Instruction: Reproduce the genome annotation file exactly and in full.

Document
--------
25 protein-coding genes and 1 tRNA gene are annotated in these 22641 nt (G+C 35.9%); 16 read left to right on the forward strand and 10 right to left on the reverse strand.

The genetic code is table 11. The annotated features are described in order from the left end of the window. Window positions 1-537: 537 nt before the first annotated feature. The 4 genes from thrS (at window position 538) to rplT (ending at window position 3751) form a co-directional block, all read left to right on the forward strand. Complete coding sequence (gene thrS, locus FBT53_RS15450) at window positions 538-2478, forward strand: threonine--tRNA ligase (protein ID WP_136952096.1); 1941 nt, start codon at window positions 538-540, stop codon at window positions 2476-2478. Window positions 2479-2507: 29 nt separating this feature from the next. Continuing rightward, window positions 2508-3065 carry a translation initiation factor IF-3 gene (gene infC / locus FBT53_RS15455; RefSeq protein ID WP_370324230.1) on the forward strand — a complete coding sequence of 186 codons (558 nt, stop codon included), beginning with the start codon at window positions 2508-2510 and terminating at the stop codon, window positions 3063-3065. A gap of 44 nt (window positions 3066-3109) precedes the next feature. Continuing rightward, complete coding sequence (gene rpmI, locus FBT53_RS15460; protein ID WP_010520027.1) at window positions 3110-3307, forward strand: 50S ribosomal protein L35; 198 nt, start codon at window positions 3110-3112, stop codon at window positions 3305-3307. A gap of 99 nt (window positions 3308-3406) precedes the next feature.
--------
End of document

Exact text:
25 protein-coding genes and 1 tRNA gene are annotated in these 22641 nt (G+C 35.9%); 16 read left to right on the forward strand and 10 right to left on the reverse strand.

The genetic code is table 11. The annotated features are described in order from the left end of the window. Window positions 1-537: 537 nt before the first annotated feature. The 4 genes from thrS (at window position 538) to rplT (ending at window position 3751) form a co-directional block, all read left to right on the forward strand. Complete coding sequence (gene thrS, locus FBT53_RS15450) at window positions 538-2478, forward strand: threonine--tRNA ligase (protein ID WP_136952096.1); 1941 nt, start codon at window positions 538-540, stop codon at window positions 2476-2478. Window positions 2479-2507: 29 nt separating this feature from the next. Continuing rightward, window positions 2508-3065 carry a translation initiation factor IF-3 gene (gene infC / locus FBT53_RS15455; RefSeq protein ID WP_370324230.1) on the forward strand — a complete coding sequence of 186 codons (558 nt, stop codon included), beginning with the start codon at window positions 2508-2510 and terminating at the stop codon, window positions 3063-3065. A gap of 44 nt (window positions 3066-3109) precedes the next feature. Continuing rightward, complete coding sequence (gene rpmI, locus FBT53_RS15460; protein ID WP_010520027.1) at window positions 3110-3307, forward strand: 50S ribosomal protein L35; 198 nt, start codon at window positions 3110-3112, stop codon at window positions 3305-3307. A gap of 99 nt (window positions 3308-3406) precedes the next feature.